Friday, March 15, 2013

Sourdough Bread: Start to Finish

Sourdough bread..what can I say about it? Just...YUM! Big air bubbles, tangy flavour, great crust and amazing toasted with just about everything! I've loved sourdough for years but have always bought it in shops, never really knowing much about the process of it, other than it not using fresh or dried yeast. So I was having a look through Paul Hollywood's How To Bake book at home and thought "Why not give it a go? How hard can it be?" The answer...not at all!

Sourdough has probably been made using the same techniques for thousands of years, possibly as far back as the ancient Egyptians, how amazing?! It requires naturally occurring (usually air born) wild yeasts and lactobacilli coming in contact with flour and water and over a few days fermenting into a bubbly runny mixture, called a starter. This fermentation causes the lovely slightly sour taste associated with sourdough bread. You have to cultivate the starter by "feeding" it more flour and water every few days to keep it alive and mature the starter's flavour. Once it's ready you add some of the starter to your bread mix, leave it rise, shape it, bake it and voilà you have sourdough bread!

I actually never knew how many different ways you can make a sourdough starter, a quick google search will show loads of ways to do it. The usual and most common way is to leave a container of flour and water uncovered for a few days to let the wild yeasts fall into it. However the method that Paul Hollywood suggests is to use an organic apple to start the process. I'd never heard of this method but it worked out amazingly. It does take time (at least a week before you can use your starter) but it is so worth it! 

I will start at the very beginning. In a large mixing bowl measure out 500g of flour (I just used regular bread flour, but I intend to start adding in other types of flour to create different flavours and textures), 360ml of tepid water and 1 organic apple, finely grated. Mix these all together, put into a container and leave for 3 days to ferment (I left it in my bedroom wardrobe!) 

After 3 days it should have risen up by at least double and be all bubbly (very exciting!). Once you open the jar it will make a big "whoosh" noise and smell a bit like cider, I really like this smell!! You then have to feed it, so throw half away and in a bowl add the rest of it to another 500g of flour and about 170ml of water. Yum yum! Put it back into the container and leave for another 2 days.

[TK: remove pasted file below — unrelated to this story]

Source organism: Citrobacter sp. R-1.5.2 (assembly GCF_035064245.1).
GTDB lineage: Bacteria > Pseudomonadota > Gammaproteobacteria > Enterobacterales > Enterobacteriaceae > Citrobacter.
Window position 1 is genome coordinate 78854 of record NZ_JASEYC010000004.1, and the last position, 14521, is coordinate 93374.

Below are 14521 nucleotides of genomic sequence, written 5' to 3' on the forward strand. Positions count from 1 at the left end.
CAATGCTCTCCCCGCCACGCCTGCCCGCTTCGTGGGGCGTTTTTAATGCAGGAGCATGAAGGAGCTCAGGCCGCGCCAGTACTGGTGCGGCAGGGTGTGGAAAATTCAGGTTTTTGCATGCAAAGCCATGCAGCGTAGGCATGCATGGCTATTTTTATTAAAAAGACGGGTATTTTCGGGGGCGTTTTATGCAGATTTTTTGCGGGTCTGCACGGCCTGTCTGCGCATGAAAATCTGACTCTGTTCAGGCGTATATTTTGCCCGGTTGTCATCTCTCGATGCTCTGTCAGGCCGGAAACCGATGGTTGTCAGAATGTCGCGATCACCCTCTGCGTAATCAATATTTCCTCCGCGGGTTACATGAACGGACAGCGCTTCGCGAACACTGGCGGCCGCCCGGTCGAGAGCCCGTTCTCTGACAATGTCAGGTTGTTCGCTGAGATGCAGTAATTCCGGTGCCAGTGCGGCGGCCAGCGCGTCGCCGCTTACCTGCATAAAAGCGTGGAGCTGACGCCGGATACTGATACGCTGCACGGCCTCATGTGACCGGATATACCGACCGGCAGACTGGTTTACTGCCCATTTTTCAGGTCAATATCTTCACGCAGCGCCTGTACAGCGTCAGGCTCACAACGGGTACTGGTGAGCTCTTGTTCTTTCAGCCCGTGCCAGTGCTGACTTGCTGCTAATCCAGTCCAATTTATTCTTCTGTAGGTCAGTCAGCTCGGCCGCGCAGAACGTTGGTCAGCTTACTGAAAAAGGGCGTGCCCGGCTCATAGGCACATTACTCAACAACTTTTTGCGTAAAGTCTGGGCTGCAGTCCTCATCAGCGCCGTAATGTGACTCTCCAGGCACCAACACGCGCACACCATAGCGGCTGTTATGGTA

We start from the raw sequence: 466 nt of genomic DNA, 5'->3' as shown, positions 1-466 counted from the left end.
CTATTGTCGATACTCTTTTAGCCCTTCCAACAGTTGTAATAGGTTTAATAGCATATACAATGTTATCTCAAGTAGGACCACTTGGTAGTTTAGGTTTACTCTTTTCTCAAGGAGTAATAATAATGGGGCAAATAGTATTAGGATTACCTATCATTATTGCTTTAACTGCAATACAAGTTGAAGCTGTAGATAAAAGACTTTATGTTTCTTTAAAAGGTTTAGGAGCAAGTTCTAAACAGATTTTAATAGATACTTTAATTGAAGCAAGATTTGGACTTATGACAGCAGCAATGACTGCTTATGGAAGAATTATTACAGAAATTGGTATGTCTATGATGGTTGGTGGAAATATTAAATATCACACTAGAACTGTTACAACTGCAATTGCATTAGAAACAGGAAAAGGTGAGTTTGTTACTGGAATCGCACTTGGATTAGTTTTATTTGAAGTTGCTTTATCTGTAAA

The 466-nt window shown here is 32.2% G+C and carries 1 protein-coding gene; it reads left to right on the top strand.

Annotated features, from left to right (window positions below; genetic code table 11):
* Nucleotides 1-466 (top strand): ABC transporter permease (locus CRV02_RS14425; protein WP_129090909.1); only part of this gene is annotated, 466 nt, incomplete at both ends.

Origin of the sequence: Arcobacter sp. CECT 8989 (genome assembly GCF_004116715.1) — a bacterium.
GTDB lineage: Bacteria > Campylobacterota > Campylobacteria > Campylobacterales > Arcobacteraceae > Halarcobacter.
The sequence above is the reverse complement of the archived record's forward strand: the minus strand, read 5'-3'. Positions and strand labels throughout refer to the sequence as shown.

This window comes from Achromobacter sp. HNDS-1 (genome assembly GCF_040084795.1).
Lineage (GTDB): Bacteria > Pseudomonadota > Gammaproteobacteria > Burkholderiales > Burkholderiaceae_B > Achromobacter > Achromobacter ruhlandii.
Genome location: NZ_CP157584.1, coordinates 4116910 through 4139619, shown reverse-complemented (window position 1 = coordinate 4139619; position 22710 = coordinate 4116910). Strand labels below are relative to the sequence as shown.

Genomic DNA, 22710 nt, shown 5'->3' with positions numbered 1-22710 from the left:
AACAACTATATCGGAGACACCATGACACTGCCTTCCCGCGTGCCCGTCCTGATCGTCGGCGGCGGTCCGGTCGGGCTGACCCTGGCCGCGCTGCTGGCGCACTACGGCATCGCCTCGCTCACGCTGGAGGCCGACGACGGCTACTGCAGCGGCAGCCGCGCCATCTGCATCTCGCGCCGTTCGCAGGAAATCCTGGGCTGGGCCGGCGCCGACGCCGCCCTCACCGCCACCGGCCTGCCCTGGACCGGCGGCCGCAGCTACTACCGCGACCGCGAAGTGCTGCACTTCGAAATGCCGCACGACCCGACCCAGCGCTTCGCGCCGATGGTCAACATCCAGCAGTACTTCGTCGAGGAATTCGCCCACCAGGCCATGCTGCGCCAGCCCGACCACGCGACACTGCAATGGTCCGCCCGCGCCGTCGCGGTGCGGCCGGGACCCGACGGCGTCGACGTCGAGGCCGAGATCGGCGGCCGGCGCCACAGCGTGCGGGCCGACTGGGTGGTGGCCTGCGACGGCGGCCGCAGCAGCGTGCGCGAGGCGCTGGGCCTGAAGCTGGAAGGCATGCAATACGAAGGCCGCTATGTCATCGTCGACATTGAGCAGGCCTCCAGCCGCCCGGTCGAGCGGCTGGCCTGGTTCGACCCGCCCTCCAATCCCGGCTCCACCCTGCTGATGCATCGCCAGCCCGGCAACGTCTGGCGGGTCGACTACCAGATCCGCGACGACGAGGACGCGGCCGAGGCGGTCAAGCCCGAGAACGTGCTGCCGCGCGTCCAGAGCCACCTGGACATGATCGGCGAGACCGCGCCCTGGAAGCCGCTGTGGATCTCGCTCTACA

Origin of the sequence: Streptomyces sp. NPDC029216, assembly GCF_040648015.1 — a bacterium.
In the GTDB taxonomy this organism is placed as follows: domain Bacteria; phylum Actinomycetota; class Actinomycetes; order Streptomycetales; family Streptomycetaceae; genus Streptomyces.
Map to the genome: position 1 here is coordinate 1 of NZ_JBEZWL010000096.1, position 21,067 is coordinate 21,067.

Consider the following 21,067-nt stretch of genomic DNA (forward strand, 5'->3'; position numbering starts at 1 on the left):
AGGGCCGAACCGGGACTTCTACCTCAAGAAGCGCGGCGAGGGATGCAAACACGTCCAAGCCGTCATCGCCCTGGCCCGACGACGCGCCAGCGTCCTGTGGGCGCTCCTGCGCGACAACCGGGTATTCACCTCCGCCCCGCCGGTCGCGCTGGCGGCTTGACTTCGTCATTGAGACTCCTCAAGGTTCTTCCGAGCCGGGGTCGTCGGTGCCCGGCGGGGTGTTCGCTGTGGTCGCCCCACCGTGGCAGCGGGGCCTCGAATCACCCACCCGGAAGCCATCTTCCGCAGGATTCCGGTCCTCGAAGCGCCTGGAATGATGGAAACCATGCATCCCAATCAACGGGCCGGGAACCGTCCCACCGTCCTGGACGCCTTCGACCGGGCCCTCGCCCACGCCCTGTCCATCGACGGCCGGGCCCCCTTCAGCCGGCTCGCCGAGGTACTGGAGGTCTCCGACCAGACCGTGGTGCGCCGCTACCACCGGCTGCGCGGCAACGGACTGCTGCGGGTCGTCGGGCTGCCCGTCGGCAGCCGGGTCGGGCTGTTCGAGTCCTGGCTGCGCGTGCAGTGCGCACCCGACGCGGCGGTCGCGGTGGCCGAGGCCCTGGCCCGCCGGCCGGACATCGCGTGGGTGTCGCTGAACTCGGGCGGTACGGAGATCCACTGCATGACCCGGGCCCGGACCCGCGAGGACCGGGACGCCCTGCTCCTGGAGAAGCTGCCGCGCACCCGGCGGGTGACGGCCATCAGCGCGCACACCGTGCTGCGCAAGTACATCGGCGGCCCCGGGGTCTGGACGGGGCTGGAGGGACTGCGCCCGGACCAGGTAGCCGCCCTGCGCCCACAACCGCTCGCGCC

After the 2 days it should have loads of bubbles and risen by a lot. Mine rose and fell, which is fine, meaning it was very active! If however it falls and gets kind of watery looking on top it means it's over active and needs more flour and has to be left for another 2 days.

But if all is well, once again, remove half and add 250g of flour and about 200ml of water, so it's all sloppy and soft looking (like a very think pancake batter). This feel of it at this stage is so lovely to mix in your hands. Then back into the container it goes and has a little rest only for 24 hours this time. It will have risen up again and is now ready to use..yey! 

The recipe that Hollywood uses makes 2 large loaves. You need 750g of bread flour (plus extra), 500g of the lovely starter, 15g of salt, 350-450ml of tepid water and a little olive oil for kneading.
Put all the ingredients (expect the oil) into a bowl and mix until it has formed a soft ball of dough. Knead for 5-10 mins with a little oil on the work surface so it doesn't stick and becomes smooth and uniform in texture. Leave the dough to rise in a slightly oiled bowl, covered with cling film in a warm place (the day I have a proving drawer in my kitchen I will be a very happy girl indeed!). This will take a long time to rise, possibly up to 5 hours, or until it is at least double in size.

Once it is risen, take it out of the bowl and knock it back until it is almost back to it's original size. You will then need 2 proving baskets quite heavily dusted with flour. Divide the dough in half and place a ball into each basket and leave to rise again. The recipe says that the 2nd rise should take 10-13 hours!!!! However I found that after 3-4 hours the dough had risen all the way up the sides of the proving basket and was ready to go into the oven. Tip the dough out of the baskets and onto floured baking trays and pop them into a preheated oven at 200C for 30-40 mins.

The bread will sound hollow inside when you tap the bottom of the loaf and be beautiful and golden. Don't forget that you need to feed your starter again, another 500g of flour and about 170ml of water. You'll have to do this about every 3 days or as often as you make a loaf of bread. I know that this looks like a lot of work, but really it's less than an hour every few days and the end result is so worth it. Making your own bread is so rewarding and seeing the whole process start to finish is fantastic! Once you start making your own bread you'll never look back and never want to buy a loaf of bread again! 

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